October 5, 2021: Before sunrise, a very thin moon is visible in the eastern sky. The evening planet pack – Evening Star Venus, Jupiter, and Saturn – are visible at the same time after sundown.
by Jeffrey L. Hunt
Chicago, Illinois: Sunrise, 6:52 a.m. CDT; Sunset, 6:25 p.m. CDT. Check local sources for sunrise and sunset times for your location.
The bright stars of the Orion region dominate the sky during morning twilight. The sky’s brightest nighttime star, Sirius, is low in the south-southeast. As the sky brightens, a very thin crescent moon, 1% illuminated, is low in the eastern sky about 30 minutes before sunup. Use a binocular at a clear horizon to see it over 6° above the horizon. For readers who live in Hawaii, look for a thin waxing crescent moon after sunset tomorrow evening. This is also a binocular event. A crescent moon visible in the morning, followed by an evening crescent moon on the next evening is known as opposing crescents.
The planet pack – Venus, Jupiter, and Saturn – continues to brighten the evening sky.
Forty-five minutes after sunset, brilliant Venus is low in the southwest, approaching the head of the Scorpion. This evening, the Evening Star is 4.5° to the lower right of Dschubba – “the Scorpion’s forehead.”
In four evenings, Venus, the crescent moon, and the three stars of the head (Graffias, Dschubba, and Pi Scorpii, π Sco on the chart) are bunched together in the same binocular field, a rare event that occurs again on October 10, 2029.
After the grouping, Venus passes Antares on October 16.
When Venus is low in the southwest, bright Jupiter and Saturn are in the southeastern sky. The brilliant planet sets 106 minutes after sunset.
By two hours after sunset, Jupiter and Saturn are higher in the southern sky. At this hour, Jupiter is the brightest star in the sky, followed by Arcturus, Vega, and Saturn.
Use a binocular to find the starfields behind the planets. Both continue to retrograde in Capricornus, although Saturn’s apparent westward motion compared to the stars ends in less than a week.
Bright Jupiter is 3.5° to the lower right of Mu Capricorni (μ Cap on the chart), 1.9° to the upper right of Deneb Algedi, and 1.4° to the upper left of Nashira. Saturn is 1.4° to the lower right of dim Upsilon Capricorni (υ Cap).
As the sun sets earlier, find a local astronomy club or the neighborhood sky watcher to view the planets through their telescopes. Views of Jupiter and Saturn through a telescope are memorable events.
Detailed Daily Note: Forty-five minutes before sunrise, the razor-thin moon (28.4d, 1%) is about 4° up in the east, 11.3° to the lower right of Denebola (β Leo, m = 2.1). For sky watchers in Hawaii, with a binocular look for the evening crescent immediately after tomorrow’s sunset in the western sky. This event, a morning crescent followed by the next day’s evening crescent, is called opposing crescents. The shortest recorded observation of this event is less than 35 hours. The shortest intervals occur at the time of perigee. This month perigee occurs on October 8. Arcturus is at its Cosmic Rising – rising at the same time as the sun. They rise within two minutes of each other today. Forty-five minutes after sunset, brilliant Venus is over 9° up in the southwest, 4.5° to the lower right of Dschubba and 11.8° to the lower right of Antares. During the next ten days, watch Venus pass Dschubba and Antares. This evening through a telescope, Venus is an evening gibbous phase, 71% illuminated and 15.6” across. The planet sets 107 minutes after sundown. Farther eastward, Saturn is over 26° above the south-southeast horizon and 15.4° to the upper right of bright Jupiter. In five evenings, Saturn stops moving westward along the ecliptic and resumes its direct motion toward the east. Jupiter is 24.0° up in the southeast. Two hours after sunset, Saturn is nearly 29° above the southern horizon, east of the meridian, and 1.4° to the lower right of υ Cap. Jupiter is over one-third of the way up in the south-southeast, 3.5° to the lower right of μ Cap, 1.9° to the upper right of Deneb Algedi, and 1.4° to the upper left of Nashira.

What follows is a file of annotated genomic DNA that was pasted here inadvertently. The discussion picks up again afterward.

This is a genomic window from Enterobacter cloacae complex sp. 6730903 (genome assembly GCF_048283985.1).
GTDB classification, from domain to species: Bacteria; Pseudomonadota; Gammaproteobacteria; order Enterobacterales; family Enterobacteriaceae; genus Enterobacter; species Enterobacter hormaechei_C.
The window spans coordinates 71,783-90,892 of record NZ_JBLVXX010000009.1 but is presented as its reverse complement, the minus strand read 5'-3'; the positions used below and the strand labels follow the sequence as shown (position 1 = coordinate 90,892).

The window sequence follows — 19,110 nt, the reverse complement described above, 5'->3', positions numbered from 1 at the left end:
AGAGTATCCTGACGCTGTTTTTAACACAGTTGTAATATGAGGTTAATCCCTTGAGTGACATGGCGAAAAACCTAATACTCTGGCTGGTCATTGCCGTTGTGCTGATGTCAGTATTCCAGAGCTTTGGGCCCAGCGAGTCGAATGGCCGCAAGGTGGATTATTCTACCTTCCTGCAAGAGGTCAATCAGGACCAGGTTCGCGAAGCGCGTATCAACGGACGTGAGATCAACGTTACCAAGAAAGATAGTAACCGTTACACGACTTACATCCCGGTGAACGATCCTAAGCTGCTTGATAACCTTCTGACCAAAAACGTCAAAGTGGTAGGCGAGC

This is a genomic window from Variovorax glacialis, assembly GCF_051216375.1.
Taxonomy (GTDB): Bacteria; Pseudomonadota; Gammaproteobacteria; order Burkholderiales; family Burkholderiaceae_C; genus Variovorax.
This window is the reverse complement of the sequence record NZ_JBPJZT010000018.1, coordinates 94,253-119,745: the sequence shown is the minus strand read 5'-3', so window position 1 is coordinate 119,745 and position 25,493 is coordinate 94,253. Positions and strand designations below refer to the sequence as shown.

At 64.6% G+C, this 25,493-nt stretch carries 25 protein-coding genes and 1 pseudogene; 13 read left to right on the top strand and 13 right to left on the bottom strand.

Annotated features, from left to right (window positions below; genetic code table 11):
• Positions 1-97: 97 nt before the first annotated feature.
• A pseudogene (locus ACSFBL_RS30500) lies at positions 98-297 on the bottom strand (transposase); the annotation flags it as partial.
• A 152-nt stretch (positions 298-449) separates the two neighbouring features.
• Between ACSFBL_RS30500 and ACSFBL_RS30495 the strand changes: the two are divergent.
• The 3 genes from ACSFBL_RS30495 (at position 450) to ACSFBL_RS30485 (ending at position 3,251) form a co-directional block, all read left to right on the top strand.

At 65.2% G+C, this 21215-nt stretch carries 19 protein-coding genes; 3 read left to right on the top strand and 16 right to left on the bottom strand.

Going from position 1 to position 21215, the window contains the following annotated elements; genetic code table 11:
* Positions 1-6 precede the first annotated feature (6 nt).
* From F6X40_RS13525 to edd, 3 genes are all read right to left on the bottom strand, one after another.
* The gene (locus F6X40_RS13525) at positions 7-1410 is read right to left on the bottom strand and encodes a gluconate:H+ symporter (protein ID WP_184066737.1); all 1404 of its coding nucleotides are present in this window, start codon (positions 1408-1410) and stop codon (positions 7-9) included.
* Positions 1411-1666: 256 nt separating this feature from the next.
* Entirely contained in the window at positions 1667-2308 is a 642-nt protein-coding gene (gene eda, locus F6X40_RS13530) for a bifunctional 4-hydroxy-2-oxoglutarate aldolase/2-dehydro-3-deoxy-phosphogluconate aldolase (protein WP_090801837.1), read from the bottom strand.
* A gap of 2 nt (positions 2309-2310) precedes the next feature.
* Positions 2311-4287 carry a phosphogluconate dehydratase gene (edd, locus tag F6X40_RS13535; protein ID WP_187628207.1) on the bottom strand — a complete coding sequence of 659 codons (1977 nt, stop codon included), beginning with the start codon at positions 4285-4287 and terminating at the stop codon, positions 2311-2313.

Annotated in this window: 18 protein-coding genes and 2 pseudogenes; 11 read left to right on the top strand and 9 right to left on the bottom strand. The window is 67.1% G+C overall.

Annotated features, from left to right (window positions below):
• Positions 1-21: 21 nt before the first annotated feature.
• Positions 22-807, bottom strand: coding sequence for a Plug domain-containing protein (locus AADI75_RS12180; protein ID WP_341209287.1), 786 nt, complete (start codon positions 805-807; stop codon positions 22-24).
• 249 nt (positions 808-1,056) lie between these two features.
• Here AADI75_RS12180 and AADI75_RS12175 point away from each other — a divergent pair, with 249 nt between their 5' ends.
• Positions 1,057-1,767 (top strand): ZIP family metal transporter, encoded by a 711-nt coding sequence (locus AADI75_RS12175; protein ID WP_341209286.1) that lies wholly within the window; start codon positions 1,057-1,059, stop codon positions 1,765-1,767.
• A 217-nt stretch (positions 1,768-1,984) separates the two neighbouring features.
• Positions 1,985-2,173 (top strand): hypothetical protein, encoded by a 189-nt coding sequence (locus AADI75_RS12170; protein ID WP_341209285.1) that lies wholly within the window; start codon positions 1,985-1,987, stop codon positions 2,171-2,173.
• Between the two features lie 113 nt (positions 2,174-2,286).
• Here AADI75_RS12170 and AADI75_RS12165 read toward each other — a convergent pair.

- 2023, December 19: A Scorpion Fumble, Moon MidwayDecember 19, 2023: Before sunrise, Venus appears below the Scorpion’s claws. After sundown, the moon is nearly midway from Saturn to Jupiter.
- 2023, December 18: Pinched VenusDecember 18, 2023: Look for Venus between the Scorpion’s claws in the southeast before sunrise. The thick crescent moon is in the evening sky with Jupiter and Saturn.
- 2023, December 17: Celestial PairsDecember 17, 2023: Before sunrise, Venus passes Zubenelgenubi, a planet-star conjunction. After sundown, Saturn and crescent moon are paired, a planet-moon conjunction.
- 2023, December 16: Venus Clawed, Evening Crescent Nears SaturnDecember 16, 2023: Before daybreak, Venus is above the Scorpion’s southern claw. After nightfall, the crescent moon nears Saturn.
- 2023, December 15: Brilliant Morning Star, Evening Lunar CrescentDecember 15, 2023: Before sunrise, brilliant Venus approaches Zubenelgenubi, the Scorpion’s southern claw. The crescent moon returns to the western evening sky.